Maintenance 101: Beware of Food Creep

Maintenance 101: Tips from Lori

 

Hi there! I am Lori from Finding Radiance. I am very honored that Lisa asked me to write a post about my tips for maintenance. I have lost over 100 pounds and kept most of it off for several years now. It has been an up and down journey to keep it off (literally and figuratively). These are some of the things that have helped me.

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1. Maintenance is not really all that different than losing, you just loosen up and relax a little.

You do have to have some parameters for yourself , however. Give yourself either a weight range or pants size to be in. Use this as the tipping point to go back into losing mode (I just currently went back into this mode). It helps to periodically journal your food to make sure you aren’t going overboard on something. When the gain is happening, it is easy to say “Oh it is just a pound or 2” – but those pounds add up fast if you say that a few times. You want to nip it in the bud before it goes too far.

2. Realize that there is ‘real life’ outside of dieting.

Often times, you see people cocoon themselves in their diet, avoiding eating out, avoiding social occasions or the like because of the fear of how you will eat. You can’t hide forever. That doesn’t mean going back to your old ways, though. If chips and salsa are your downfall, maybe you need to choose a different restaurant that doesn’t offer those. If you tend to eat a lot when you go to a bar because of the drinks, try to stick to seltzer water or alternate every other drink with water to help slow down the drinking and hopefully less eating. If get togethers are an issue – bring foods that you are comfortable with over indulging. And if you do go overboard sometimes – it is not the end of the world. Just practice your good habits the next day without sliding into an overeating cycle.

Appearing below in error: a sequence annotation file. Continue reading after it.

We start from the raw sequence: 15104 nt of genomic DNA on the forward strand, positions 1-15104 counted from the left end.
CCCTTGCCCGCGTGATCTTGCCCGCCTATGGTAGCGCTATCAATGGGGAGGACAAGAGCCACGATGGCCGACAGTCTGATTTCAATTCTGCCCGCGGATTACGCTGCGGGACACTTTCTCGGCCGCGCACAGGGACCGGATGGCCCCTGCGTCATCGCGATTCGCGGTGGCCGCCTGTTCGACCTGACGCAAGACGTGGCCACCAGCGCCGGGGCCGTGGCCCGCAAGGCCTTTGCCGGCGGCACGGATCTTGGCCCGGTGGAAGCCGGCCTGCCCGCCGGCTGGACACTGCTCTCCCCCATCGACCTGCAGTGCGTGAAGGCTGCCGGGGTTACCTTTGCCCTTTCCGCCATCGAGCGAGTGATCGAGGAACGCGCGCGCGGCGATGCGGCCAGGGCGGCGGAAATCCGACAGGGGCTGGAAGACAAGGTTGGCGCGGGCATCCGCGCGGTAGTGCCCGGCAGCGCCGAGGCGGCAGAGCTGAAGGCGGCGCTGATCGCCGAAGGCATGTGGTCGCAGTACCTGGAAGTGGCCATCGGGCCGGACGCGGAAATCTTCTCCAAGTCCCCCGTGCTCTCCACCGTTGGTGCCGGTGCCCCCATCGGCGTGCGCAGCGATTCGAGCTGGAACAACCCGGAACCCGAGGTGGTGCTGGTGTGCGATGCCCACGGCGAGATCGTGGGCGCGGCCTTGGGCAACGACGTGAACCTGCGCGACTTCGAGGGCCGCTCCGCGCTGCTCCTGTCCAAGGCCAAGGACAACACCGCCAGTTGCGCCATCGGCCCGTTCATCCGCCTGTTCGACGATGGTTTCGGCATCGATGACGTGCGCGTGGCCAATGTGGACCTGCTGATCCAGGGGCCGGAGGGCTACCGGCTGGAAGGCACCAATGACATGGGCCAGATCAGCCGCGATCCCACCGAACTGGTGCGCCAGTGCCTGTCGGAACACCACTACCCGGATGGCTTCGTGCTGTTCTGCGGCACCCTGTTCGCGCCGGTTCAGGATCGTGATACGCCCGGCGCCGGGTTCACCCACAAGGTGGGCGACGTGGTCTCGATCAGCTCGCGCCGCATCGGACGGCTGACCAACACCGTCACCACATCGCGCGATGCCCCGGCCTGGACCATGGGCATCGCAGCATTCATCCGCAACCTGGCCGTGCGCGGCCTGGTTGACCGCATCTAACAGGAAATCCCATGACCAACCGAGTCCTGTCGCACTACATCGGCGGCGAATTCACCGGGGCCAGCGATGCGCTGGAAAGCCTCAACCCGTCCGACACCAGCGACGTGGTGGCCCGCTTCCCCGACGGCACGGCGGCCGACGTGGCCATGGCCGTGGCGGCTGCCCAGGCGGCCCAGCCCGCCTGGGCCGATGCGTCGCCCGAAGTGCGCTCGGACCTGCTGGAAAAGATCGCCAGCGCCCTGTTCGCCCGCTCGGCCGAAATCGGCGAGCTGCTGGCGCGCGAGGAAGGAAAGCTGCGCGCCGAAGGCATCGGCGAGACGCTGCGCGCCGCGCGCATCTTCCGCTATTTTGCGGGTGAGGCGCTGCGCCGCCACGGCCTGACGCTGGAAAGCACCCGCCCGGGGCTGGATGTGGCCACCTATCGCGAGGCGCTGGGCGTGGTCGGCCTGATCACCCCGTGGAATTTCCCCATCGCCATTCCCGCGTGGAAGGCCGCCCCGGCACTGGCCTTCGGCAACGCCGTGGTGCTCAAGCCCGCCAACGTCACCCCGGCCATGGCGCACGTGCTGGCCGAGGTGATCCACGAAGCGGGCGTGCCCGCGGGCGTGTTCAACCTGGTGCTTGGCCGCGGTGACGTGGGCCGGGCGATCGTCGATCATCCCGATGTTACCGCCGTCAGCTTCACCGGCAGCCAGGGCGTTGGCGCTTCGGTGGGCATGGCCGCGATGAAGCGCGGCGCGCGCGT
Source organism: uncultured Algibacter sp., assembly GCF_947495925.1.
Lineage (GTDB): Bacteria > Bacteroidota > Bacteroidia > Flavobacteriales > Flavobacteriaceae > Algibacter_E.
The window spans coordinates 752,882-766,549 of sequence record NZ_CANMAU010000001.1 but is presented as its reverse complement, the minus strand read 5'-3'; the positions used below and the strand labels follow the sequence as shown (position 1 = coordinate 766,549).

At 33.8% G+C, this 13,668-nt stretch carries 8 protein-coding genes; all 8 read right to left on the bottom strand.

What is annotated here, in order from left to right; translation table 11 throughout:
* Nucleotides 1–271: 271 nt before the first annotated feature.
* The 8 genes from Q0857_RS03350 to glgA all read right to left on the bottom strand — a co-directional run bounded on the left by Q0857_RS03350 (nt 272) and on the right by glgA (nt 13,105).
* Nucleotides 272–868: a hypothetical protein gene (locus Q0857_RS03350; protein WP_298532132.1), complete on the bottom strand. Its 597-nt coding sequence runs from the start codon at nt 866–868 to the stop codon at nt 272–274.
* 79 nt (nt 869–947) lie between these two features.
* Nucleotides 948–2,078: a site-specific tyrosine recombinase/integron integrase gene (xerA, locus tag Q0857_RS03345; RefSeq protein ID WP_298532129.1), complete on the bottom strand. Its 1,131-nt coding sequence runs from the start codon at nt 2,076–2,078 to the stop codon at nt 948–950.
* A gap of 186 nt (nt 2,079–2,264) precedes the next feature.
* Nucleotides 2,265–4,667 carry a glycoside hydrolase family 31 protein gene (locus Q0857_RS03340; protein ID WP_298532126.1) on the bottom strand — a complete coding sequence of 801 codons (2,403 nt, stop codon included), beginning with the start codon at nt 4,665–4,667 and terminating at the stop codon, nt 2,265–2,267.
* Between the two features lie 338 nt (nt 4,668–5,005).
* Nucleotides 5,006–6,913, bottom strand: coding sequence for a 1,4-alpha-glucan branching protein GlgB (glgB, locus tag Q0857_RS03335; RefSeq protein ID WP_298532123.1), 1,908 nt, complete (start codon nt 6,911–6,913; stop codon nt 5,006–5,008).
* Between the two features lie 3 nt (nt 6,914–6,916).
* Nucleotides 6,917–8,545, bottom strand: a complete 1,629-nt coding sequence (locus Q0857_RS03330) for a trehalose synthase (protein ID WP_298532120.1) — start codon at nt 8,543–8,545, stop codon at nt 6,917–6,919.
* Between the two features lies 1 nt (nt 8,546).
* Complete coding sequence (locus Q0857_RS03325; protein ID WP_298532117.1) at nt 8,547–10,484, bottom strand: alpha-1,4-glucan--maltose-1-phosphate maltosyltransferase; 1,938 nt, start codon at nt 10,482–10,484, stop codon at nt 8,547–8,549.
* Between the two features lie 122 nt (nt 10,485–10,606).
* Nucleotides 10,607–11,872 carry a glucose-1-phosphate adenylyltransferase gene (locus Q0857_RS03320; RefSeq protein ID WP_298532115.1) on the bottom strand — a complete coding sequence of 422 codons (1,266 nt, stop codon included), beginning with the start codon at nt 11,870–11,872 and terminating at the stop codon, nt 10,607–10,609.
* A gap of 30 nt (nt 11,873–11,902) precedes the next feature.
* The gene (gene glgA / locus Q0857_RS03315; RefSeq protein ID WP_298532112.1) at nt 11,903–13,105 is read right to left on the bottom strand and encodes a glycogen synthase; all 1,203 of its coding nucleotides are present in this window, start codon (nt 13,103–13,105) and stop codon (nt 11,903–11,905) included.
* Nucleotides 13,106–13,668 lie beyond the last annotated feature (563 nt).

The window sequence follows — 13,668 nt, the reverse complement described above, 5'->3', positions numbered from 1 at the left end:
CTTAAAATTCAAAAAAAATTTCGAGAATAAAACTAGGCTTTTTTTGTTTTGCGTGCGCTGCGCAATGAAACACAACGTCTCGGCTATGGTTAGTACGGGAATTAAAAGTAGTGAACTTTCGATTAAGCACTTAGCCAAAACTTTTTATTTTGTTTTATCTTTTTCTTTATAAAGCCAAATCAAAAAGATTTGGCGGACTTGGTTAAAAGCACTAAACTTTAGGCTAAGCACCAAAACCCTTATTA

3. Beware of “food creep”.

This is a term my husband and I like to use. Where you measure out a portion of nuts or a snack, but then reach in the bag and eat some more, but don’t count it. Or measuring out your peanut butter and then licking the spoon of the extra, but still only counting the serving (I know I am not the only one who does this, right?). A scoop of ice cream that is really a scoop and a half, but you tell yourself it is only 1. Walking by the candy dish in the office and snagging a piece or two. On the surface, this really doesn’t seem like a lot of calories, but they add up whether you acknowledge them or not. Sometimes it is just eating out a couple more times a week and not always going for the better choice. This is where the periodic journaling really helps with accountability.

4. Keep activity a strong part of your life.

I don’t think exercise is nearly as important when you are losing as it is to keep the weight off once you have lost it. You can take care of the weight by simple calorie restriction, but maintaining your loss and being fit and healthy requires activity. Find whatever it is you love. Walking, biking, Pilates, Zumba, karate or just extra play time with your family. If you love it, you will do it. Create new traditions with family and friends that involve physical activity. How about taking a walk after Thanksgiving dinner before settling in for football or pie?